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Commentary ::
An interview with David Laibman on the source of the Financial Crisis
07 Aug 2009
A conversation with David Laibman: Professor of Economics at Brooklyn College and the Graduate Center, City University of New York. He is the Editor of Science & Society, the longest continuously published journal of Marxist scholarship, in any language, in the world, and the author of Deep History: A Study in Social Evolution and Human Potential(2007). He is also a fingerstyle guitarist.
Laibman.png
Q: Economics, according to the dictionary, is the branch of social science that deals with the production, distribution, and consumption of goods and services and their management. From this definition it seem pretty clear, to me at least, that economic theories are really descriptions of how social relationships and social power are set up so that the material world can be managed. So this also means that any economic crisis exposes either structural flaws built into the social order or a corruption of the social order into something all together different. To what extent do you think that the current crisis exposes flaws intrinsic to the capitalist order and to what extent are we living in a corrupted system? Is there something wrong with capitalist social relationships that naturally leads to this Ponzi economy?pp

A: Let me begin with your definition of economics. I like it better than the one economists generally use. Economists generally define economics as the science of optimal choice, and they turn it into a kind of a logical analysis of choice among alternative uses of scarce resources and things like that which drive all of the actual social content out. The dictionary definition, the distribution and consumption of goods and services, is good, but I'd go further. I'd say it's the study of the social relations into which people enter as they reproduce their lives through their metabolism with nature.
Now, do I think that the current crisis indicates structural flaws? I do. Do I think that these structural flaws mean that the system is inevitably doomed to come to an end on some date for certain? I don't. I think that Capitalism has been a remarkable engine of economic growth over recent centuries. It's survival results from its capacity to solve problems that previous systems couldn't, and to manage our productive relationships with nature, which are continually developing and evolving, in a more dynamic and efficient way. And Marx paid high credit to Capitalism along those lines. You know famously he said, although it's sometimes forgotten, that the bourgeoise in one generation had created more wealth, and had made more progress in the production and management of wealth than all preceding generations together. That Capitalism had done an enormous job. I think then, however, what his perspective indicates is that there is a transition toward a maturing of Capitalism which suggests that increasingly it in turn, from having been a source of human development becomes a break or an obstacle to human development. That's a structural flaw.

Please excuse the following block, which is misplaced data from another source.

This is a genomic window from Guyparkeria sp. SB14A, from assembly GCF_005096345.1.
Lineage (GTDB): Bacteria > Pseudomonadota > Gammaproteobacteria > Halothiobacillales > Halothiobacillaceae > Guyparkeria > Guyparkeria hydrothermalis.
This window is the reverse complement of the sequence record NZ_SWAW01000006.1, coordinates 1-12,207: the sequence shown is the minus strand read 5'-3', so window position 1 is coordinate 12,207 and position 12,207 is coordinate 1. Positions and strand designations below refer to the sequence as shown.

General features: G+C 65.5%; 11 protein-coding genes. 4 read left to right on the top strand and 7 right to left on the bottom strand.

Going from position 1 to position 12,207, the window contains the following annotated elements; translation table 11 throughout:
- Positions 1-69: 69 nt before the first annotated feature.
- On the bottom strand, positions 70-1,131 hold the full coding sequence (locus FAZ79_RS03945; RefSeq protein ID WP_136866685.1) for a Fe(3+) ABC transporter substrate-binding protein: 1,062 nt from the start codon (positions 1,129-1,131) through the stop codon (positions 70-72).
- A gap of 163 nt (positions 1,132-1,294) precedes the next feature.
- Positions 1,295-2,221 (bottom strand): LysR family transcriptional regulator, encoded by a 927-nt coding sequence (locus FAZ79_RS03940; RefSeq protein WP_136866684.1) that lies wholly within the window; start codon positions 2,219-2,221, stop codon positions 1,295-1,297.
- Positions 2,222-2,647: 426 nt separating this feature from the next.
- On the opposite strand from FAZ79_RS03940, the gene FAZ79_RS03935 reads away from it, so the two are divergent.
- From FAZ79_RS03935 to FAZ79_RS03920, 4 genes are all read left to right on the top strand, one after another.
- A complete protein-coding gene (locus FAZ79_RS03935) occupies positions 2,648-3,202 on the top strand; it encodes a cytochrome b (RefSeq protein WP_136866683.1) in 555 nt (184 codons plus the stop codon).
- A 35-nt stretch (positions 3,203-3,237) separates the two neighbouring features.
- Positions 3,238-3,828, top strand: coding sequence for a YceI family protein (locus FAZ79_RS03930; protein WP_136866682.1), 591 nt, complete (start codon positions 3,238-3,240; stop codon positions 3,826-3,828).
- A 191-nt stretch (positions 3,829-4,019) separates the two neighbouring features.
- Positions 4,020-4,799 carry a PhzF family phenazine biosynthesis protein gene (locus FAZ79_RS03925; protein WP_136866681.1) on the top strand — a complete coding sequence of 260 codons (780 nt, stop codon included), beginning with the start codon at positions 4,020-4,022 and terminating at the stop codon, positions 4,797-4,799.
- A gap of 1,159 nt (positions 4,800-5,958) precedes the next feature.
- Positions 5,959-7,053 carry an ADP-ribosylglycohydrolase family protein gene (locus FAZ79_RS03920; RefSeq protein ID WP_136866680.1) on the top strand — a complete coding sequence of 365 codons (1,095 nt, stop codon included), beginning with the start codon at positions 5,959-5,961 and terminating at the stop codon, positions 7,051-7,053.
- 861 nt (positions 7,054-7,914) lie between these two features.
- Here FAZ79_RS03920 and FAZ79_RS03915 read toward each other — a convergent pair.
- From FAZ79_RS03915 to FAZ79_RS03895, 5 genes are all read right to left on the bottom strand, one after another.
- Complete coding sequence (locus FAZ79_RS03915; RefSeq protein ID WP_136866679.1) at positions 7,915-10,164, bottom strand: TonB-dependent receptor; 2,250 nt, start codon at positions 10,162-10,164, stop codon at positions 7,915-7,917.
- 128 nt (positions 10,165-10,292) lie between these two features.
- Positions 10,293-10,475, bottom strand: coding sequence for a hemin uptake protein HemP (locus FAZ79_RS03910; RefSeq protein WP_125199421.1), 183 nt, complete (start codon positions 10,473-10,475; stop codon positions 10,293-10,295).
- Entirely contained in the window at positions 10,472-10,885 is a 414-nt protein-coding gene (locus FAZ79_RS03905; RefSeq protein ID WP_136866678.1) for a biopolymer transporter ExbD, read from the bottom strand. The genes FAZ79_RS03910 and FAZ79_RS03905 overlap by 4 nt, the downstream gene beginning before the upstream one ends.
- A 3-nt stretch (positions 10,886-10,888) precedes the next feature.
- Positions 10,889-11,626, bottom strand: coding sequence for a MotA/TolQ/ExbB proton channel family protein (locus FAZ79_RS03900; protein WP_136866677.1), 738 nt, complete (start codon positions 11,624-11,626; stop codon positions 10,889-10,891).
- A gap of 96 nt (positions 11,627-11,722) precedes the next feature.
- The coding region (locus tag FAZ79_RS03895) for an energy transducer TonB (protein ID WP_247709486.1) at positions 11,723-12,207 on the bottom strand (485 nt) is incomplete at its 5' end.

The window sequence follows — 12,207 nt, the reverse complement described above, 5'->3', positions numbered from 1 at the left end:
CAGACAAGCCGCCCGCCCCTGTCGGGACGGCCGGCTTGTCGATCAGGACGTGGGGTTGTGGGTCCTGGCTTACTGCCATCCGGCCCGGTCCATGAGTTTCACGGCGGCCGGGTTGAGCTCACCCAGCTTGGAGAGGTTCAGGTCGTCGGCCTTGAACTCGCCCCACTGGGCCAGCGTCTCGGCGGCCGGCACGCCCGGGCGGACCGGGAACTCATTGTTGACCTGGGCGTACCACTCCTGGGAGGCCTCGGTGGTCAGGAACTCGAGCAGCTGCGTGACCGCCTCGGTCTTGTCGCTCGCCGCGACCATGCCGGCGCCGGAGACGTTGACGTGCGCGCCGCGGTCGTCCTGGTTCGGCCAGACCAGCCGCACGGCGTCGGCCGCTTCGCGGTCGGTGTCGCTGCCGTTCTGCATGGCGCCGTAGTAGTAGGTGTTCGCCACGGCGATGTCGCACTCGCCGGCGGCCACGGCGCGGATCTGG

The Ponzi aspect of the current crisis, the extension of financial means beyond all capacity for repayment and the vast overextension in the mortgage market for example, is the sort of thing that economists who don't look at the Capitalist system as a social system would focus on as the unique triggering incident, the specific event that defines or explains the current crisis. I think that the potential for that kind of excessive financial development always exists as the Capitalist process unfolds, but when it leans to a serious crisis that crisis itself has to be explained by looking for deeper causes, for things that are beneath the surface of that.
There will always be greed. There will always be emergence of expectations that are not founded in reality. Under those circumstances it's rational for speculators in a Capitalist process to jump on the bandwagon because if you don't your competition will.
So the question "Couldn't these people have seen what they were dong?" is kind of a silly question. Of course they could. Anyone who is vaguely aware of history knows that a Ponzi scheme cannot last. It has to crash. The kind of debt overhang that developed in 2007 and 2008 could not last forever. Of course, people knew that, but from an individual point of view in the struggle to for the accumulation of wealth it was perfectly rational to go ahead and do it.

<b>More of the transcript of the interview is available at <a href="http://www.examiner.com/x-9554-Portland-Progressive-Examiner~y2009m8d5-I;>the Examiner</a>. This interview was recorded for the Diet Soap Podcast and can be heard in its entirety in <a href="http://dietsoap.podOmatic.com/entry/eg/2009-08-05T02_22_33-07_00";>episode 17</a>.</b>
See also:
http://dietsoap.podomatic.com
http://dietsoap.org

This work is in the public domain
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